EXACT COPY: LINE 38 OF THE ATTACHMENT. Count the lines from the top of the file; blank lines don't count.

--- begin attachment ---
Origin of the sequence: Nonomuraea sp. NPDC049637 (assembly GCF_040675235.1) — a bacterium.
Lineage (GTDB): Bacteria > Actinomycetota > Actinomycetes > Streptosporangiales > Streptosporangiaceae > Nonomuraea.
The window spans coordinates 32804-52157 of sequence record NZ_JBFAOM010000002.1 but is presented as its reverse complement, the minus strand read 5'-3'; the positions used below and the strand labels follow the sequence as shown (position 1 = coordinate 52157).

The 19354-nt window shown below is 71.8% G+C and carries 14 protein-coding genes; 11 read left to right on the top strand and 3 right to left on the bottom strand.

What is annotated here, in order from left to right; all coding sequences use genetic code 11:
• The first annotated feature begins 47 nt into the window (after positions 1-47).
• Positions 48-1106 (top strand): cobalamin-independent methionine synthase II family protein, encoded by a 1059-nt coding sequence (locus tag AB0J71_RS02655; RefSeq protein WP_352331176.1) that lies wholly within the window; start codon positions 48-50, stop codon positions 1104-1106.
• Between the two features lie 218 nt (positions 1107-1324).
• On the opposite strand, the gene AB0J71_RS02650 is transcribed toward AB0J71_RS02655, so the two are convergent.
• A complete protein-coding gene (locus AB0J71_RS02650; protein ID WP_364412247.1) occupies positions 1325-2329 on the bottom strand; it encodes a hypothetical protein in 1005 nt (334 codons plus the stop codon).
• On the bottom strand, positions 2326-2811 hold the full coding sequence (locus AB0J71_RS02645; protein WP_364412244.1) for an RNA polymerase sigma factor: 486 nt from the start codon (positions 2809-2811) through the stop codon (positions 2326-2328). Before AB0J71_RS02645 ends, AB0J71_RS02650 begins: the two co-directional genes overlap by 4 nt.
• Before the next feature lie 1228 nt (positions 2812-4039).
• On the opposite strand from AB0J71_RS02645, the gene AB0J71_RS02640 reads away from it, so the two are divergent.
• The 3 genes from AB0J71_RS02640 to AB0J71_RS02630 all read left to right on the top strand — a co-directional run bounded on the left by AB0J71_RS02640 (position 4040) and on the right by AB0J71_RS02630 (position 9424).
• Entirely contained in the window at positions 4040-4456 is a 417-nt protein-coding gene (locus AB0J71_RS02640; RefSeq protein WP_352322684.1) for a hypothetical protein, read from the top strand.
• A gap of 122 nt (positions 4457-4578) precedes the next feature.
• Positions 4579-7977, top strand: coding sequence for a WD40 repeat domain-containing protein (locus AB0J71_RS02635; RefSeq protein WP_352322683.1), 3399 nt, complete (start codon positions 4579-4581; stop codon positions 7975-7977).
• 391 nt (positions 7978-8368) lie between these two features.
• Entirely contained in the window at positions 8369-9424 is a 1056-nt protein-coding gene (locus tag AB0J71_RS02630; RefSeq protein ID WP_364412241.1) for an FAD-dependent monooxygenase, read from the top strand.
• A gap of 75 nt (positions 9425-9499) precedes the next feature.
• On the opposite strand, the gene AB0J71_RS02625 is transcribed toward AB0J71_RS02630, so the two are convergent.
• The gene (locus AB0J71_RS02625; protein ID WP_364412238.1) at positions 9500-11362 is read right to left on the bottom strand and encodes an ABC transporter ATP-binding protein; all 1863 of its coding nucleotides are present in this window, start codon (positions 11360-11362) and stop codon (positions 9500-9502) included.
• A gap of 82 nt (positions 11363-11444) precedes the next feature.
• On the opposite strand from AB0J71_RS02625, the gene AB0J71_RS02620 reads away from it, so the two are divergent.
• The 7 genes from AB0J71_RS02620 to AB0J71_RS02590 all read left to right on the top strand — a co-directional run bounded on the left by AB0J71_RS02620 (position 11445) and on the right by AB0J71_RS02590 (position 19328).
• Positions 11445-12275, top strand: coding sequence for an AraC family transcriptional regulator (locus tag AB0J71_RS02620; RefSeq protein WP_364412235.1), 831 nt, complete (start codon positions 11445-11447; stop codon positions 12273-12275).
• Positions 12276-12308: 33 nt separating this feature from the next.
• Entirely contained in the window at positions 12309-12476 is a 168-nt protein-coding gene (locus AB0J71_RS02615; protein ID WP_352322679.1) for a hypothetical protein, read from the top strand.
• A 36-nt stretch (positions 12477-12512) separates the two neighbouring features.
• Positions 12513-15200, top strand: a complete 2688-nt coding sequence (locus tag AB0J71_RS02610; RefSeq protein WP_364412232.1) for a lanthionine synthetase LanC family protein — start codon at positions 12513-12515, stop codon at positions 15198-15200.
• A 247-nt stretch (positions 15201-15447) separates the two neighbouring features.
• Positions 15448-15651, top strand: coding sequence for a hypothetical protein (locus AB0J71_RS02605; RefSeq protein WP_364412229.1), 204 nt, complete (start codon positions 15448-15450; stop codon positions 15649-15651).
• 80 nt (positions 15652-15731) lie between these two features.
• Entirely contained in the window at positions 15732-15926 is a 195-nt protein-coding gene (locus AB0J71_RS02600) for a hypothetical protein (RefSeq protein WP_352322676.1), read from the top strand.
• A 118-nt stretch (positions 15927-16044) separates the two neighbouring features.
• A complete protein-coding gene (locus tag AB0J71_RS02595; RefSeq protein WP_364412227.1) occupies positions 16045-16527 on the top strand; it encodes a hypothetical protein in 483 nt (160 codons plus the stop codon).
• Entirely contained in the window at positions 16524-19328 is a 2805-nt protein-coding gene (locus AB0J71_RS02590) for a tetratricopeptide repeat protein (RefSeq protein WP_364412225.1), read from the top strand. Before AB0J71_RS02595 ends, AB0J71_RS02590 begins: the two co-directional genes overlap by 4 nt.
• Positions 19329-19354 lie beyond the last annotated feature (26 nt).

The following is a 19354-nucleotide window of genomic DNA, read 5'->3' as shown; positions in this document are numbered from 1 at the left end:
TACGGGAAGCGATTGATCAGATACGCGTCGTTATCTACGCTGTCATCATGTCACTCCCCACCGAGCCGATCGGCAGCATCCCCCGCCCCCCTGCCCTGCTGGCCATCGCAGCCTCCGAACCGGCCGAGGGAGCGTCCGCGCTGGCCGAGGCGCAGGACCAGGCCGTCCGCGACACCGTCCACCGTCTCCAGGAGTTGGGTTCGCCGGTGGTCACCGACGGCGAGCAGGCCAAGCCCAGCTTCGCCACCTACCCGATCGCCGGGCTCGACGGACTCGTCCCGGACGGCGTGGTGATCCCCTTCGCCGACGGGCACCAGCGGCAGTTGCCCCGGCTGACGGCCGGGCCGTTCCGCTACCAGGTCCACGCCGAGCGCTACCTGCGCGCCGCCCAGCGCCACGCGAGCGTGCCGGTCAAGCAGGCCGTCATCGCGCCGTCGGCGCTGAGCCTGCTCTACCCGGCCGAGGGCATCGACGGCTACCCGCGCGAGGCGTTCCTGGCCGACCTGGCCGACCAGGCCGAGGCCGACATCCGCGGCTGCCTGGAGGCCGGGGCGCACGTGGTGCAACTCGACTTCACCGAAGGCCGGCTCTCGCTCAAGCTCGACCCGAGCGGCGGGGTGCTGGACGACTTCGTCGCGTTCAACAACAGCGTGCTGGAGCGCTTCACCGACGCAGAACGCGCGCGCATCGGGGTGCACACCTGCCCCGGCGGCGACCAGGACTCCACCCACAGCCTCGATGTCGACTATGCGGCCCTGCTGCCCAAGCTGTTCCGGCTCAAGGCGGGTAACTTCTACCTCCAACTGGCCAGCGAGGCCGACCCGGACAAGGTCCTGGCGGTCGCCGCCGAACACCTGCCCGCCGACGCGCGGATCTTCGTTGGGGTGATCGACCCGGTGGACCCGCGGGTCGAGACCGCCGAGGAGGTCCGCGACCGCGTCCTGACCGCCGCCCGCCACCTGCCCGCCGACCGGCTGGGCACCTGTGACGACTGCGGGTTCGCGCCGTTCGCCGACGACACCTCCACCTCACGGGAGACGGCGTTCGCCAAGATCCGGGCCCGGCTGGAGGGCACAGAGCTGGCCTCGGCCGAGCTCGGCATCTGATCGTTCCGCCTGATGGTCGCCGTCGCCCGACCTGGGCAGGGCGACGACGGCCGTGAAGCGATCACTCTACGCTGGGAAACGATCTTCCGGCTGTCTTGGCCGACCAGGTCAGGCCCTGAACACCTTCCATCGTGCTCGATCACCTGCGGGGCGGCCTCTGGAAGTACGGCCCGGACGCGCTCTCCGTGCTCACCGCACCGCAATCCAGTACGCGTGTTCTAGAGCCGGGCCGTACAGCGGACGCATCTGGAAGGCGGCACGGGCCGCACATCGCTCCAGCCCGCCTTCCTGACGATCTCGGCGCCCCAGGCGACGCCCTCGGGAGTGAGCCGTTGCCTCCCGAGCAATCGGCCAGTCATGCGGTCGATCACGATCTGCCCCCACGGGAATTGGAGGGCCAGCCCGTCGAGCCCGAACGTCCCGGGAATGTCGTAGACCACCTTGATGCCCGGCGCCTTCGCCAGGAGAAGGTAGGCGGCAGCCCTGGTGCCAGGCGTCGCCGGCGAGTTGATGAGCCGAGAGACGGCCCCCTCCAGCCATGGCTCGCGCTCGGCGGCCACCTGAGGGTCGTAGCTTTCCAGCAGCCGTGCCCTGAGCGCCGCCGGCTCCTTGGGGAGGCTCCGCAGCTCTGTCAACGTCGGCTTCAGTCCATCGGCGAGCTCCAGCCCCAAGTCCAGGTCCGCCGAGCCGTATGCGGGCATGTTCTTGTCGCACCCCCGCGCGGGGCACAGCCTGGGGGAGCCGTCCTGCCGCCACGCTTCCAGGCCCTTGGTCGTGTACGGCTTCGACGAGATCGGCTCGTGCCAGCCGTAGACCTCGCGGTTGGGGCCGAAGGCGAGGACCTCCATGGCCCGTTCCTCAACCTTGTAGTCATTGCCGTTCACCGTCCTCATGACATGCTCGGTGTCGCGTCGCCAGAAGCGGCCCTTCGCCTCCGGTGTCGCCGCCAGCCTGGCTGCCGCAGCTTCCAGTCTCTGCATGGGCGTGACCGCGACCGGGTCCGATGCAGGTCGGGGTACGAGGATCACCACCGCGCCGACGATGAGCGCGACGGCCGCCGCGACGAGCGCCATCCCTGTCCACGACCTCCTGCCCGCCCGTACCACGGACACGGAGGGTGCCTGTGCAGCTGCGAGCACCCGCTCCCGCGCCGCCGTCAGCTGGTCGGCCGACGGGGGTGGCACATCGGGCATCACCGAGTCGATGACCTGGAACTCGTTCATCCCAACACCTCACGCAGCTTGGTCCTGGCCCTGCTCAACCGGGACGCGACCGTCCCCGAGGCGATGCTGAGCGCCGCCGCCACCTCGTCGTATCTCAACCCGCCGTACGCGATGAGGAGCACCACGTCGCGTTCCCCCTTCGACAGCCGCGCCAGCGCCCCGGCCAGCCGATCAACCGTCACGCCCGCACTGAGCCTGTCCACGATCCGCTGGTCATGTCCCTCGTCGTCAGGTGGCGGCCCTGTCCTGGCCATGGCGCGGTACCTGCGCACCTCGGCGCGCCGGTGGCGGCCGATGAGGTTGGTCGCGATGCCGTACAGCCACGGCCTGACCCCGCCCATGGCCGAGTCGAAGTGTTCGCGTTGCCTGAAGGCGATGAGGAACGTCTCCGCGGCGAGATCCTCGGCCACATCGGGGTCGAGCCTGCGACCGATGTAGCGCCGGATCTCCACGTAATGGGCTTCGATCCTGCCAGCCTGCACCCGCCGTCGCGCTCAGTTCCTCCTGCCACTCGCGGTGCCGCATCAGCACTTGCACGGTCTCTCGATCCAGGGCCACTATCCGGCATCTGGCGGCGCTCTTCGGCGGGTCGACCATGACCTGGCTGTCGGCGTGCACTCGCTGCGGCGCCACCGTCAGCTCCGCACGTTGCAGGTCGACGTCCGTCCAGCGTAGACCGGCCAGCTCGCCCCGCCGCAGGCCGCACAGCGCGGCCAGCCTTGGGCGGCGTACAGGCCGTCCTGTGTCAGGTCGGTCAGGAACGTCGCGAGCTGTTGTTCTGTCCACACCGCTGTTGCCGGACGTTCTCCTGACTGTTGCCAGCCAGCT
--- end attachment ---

• Positions 19329-19354 lie beyond the last annotated feature (26 nt).